Filmmaker/narrator Judith Helfand framing her study of the heatwave around Sandy evoke thoughts of another recent example of how "haves" fare much better than "have nots." A combination of recent flooding rain that is behind a waterfall of storm water backup in my basement, a related threat of a reoccurrence of that incident, and the callous disregard of the local DPW as to all that is behind spending several thousand dollars to get a back-water valve installed. The insult added to that injury is that the retail value of that work is twice as much as the "insider" price for my project.
All within earshot have heard sincere lamenting as to the folks who cannot afford the valve having to endure flooding every time that storm drains cannot keep pace with a rainstorm.
The following trailer for "Cooked" conveys much of the above, provides a good sense of the non-sensationalist vibe of the film, and gives good reason to believe that this independent film does not provide a Hollywood ending.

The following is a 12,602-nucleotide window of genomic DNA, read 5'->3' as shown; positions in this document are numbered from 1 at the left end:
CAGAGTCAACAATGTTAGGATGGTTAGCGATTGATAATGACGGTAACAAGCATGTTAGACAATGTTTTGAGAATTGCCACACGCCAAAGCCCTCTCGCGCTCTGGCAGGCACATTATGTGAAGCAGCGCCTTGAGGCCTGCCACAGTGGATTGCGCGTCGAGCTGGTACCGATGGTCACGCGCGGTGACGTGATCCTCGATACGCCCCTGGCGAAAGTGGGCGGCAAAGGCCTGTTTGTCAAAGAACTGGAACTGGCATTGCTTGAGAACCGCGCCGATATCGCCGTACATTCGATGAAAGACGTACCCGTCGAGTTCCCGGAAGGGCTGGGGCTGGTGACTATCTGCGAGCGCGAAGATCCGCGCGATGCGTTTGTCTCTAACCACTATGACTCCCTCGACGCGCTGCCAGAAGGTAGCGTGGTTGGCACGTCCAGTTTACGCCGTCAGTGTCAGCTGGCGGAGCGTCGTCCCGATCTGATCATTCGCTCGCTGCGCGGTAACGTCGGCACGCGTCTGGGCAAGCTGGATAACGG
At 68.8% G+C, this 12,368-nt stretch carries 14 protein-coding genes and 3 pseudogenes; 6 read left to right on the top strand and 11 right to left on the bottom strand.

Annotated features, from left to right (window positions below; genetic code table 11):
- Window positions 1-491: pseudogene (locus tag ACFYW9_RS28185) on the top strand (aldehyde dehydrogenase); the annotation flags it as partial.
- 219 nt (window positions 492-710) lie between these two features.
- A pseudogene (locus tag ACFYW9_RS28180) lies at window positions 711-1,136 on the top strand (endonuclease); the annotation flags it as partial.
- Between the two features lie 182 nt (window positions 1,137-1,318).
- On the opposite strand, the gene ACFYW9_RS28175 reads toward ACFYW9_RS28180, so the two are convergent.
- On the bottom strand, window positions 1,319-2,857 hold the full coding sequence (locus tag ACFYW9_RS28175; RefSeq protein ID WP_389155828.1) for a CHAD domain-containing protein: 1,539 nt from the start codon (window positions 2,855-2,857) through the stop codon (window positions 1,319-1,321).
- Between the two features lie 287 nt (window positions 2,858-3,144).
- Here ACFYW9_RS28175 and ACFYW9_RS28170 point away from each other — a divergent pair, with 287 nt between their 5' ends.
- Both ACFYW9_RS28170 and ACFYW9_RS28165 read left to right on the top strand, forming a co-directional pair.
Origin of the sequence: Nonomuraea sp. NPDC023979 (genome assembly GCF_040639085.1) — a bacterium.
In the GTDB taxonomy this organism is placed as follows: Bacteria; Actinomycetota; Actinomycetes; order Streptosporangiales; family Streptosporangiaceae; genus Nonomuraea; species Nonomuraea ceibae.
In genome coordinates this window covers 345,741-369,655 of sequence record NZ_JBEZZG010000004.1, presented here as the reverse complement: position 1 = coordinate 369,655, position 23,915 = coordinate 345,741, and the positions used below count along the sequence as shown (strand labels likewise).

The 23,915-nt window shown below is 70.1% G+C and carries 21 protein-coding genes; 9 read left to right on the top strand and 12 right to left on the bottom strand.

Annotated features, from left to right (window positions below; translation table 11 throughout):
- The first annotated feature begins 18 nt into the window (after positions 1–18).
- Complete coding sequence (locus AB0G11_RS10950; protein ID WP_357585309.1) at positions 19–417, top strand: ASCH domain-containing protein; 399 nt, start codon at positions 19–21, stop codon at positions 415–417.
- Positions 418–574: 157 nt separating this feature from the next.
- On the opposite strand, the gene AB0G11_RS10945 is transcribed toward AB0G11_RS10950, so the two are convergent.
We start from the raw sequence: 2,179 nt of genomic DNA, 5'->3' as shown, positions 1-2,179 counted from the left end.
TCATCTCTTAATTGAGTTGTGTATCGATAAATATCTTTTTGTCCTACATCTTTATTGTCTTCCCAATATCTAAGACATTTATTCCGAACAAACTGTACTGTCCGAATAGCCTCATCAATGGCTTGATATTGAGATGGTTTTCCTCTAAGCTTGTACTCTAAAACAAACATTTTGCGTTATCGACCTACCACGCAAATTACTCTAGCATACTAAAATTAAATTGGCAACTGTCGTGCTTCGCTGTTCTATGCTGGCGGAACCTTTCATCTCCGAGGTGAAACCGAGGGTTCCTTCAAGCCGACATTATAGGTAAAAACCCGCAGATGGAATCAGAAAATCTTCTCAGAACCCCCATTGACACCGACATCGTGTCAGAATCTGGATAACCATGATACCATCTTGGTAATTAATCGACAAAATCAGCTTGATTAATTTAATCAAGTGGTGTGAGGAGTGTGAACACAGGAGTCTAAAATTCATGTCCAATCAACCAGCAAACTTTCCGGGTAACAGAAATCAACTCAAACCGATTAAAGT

The overall message, which COVID-19 validates, of "Cooked" is that Mother Nature keeps throwing one climate-change fueled disaster after another at us. The rest of the story is that the ability of the "haves" to acquire the necessary resources to escape or alleviate the impact of those event can allow them to live while the "have nots" literally die in large numbers. The footage of a fleet of refrigerated trucks storing dead bodies in 1995 Chicago evokes thoughts of similar measures in response to COVID-19.
The '90s-era horror stories include residents of low-income housing cooking-to-death as a result of keeping the windows in their apartments closed in order to avoid someone breaking in. The pictures of some of these small run-down events are worth far more than 1,000 words.